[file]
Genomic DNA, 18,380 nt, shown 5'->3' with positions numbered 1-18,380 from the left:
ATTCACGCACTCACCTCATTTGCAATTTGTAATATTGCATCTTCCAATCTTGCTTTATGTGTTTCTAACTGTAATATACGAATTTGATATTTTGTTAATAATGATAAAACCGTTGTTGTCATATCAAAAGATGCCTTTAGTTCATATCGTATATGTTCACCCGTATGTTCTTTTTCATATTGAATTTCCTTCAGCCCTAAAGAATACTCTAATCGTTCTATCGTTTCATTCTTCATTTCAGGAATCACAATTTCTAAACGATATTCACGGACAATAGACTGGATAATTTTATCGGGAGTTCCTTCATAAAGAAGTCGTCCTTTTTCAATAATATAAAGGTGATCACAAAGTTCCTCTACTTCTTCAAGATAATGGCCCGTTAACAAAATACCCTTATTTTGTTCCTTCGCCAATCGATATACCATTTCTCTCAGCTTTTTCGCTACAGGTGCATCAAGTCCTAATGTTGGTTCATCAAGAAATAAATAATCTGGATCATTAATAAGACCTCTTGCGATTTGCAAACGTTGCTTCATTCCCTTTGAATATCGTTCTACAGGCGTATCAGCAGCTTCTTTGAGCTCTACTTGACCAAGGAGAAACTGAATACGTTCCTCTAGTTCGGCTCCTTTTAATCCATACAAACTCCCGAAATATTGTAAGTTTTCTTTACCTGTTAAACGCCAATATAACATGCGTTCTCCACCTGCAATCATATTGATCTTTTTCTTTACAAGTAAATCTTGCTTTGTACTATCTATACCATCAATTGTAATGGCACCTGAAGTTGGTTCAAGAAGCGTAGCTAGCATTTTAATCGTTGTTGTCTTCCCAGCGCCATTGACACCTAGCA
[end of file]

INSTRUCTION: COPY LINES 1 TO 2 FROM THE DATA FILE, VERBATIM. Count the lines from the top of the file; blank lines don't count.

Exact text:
Genomic DNA, 18,380 nt, shown 5'->3' with positions numbered 1-18,380 from the left:
ATTCACGCACTCACCTCATTTGCAATTTGTAATATTGCATCTTCCAATCTTGCTTTATGTGTTTCTAACTGTAATATACGAATTTGATATTTTGTTAATAATGATAAAACCGTTGTTGTCATATCAAAAGATGCCTTTAGTTCATATCGTATATGTTCACCCGTATGTTCTTTTTCATATTGAATTTCCTTCAGCCCTAAAGAATACTCTAATCGTTCTATCGTTTCATTCTTCATTTCAGGAATCACAATTTCTAAACGATATTCACGGACAATAGACTGGATAATTTTATCGGGAGTTCCTTCATAAAGAAGTCGTCCTTTTTCAATAATATAAAGGTGATCACAAAGTTCCTCTACTTCTTCAAGATAATGGCCCGTTAACAAAATACCCTTATTTTGTTCCTTCGCCAATCGATATACCATTTCTCTCAGCTTTTTCGCTACAGGTGCATCAAGTCCTAATGTTGGTTCATCAAGAAATAAATAATCTGGATCATTAATAAGACCTCTTGCGATTTGCAAACGTTGCTTCATTCCCTTTGAATATCGTTCTACAGGCGTATCAGCAGCTTCTTTGAGCTCTACTTGACCAAGGAGAAACTGAATACGTTCCTCTAGTTCGGCTCCTTTTAATCCATACAAACTCCCGAAATATTGTAAGTTTTCTTTACCTGTTAAACGCCAATATAACATGCGTTCTCCACCTGCAATCATATTGATCTTTTTCTTTACAAGTAAATCTTGCTTTGTACTATCTATACCATCAATTGTAATGGCACCTGAAGTTGGTTCAAGAAGCGTAGCTAGCATTTTAATCGTTGTTGTCTTCCCAGCGCCATTGACACCTAGCA